First thing to do is to decide where to put all your stuff. The examples use derby out of the box and therefore you should either have the Java DB installed (part of the JDK) or use the GlassFish derby instance which is pre-configured with NetBeans. Let's make it harder here and assume we use the Java DB installation that comes with your JDK. Go ahead, open a CMD prompt and navigate to your %JAVA_HOME% folder and further down the db folder/bin. Execute the "startNetWorkServer" script and watch out for the derby instance to start. Now open another CMD prompt also navigate to the db/bin folder and execute the "ij" script. This should come up with a prompt " ij>. Now enter the following connect string:

This command connects you to the derby instance and creates a GALLERIATEST database if it doesn't already exist. The Galleria example uses a handy little tool called dbdeploy as a database change management tool. It let's you do incremental updates to the physical database model which get tracked in a changelog table. (More about this later in the series). You have to create the changelog table:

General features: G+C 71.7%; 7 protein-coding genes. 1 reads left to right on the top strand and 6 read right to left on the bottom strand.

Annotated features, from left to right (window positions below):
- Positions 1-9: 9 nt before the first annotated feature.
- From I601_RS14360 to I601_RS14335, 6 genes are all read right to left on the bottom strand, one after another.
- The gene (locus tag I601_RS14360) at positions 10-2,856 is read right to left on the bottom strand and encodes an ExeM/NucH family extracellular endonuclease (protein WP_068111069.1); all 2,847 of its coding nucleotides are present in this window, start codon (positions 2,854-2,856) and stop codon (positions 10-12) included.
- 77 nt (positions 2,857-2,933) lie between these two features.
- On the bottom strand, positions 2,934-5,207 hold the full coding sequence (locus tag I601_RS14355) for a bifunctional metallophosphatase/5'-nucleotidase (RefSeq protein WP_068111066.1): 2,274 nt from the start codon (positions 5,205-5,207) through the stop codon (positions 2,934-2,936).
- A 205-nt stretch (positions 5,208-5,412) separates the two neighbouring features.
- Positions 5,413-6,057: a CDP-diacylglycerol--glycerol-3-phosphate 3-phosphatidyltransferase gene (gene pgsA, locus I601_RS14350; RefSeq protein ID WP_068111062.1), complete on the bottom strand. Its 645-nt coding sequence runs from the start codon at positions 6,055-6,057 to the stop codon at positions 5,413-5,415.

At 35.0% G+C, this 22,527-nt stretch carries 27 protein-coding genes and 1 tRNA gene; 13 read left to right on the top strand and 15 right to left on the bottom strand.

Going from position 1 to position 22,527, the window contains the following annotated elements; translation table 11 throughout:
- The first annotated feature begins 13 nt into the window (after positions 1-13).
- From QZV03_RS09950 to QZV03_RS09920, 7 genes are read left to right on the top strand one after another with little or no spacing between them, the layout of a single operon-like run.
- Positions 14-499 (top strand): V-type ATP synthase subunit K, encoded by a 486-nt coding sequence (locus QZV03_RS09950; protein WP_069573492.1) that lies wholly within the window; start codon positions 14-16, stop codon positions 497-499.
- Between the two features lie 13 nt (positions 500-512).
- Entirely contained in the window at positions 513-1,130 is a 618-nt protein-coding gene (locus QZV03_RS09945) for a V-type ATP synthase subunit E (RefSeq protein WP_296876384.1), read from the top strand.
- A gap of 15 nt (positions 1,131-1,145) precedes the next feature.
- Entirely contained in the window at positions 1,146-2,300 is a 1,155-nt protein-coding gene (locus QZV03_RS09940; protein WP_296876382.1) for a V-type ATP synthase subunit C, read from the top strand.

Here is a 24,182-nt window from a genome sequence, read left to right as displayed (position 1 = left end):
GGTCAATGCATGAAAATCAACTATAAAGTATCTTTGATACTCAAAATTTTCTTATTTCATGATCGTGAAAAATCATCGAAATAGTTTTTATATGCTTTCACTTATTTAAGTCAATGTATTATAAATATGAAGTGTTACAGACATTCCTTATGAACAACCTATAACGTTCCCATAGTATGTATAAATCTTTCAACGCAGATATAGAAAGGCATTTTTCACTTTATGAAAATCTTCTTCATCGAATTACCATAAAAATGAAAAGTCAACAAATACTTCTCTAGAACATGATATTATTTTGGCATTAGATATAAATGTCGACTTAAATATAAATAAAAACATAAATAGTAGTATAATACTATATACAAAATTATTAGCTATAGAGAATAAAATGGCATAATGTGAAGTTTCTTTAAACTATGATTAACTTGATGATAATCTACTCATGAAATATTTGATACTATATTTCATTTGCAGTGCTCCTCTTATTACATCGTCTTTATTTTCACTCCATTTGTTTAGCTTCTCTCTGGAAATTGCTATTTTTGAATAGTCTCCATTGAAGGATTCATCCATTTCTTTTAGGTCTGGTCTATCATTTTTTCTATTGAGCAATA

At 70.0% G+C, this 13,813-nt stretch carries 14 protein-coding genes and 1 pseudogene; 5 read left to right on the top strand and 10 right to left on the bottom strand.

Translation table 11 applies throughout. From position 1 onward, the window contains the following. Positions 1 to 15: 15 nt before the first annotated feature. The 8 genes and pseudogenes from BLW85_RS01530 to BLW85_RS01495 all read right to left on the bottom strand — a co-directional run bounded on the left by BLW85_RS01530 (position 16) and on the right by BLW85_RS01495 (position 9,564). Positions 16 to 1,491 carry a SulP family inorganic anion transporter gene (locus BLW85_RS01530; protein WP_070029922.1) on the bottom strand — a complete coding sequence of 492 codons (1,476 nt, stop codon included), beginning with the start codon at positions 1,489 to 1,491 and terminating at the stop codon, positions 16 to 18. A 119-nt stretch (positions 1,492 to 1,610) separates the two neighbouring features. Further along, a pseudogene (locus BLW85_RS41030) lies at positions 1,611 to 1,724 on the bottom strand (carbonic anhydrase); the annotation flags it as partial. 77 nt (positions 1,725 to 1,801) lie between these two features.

CREATE TABLE changelog (
  change_number DECIMAL(22,0) NOT NULL,
  complete_dt TIMESTAMP NOT NULL,
  applied_by VARCHAR(100) NOT NULL,
  description VARCHAR(500) NOT NULL

ALTER TABLE changelog ADD CONSTRAINT Pkchangelog PRIMARY KEY (change_number);
You can redo the steps for any other instance you need (production, etc.) by simply changing the database name in the connect statement. And don't forget to create the changelog table in every instance.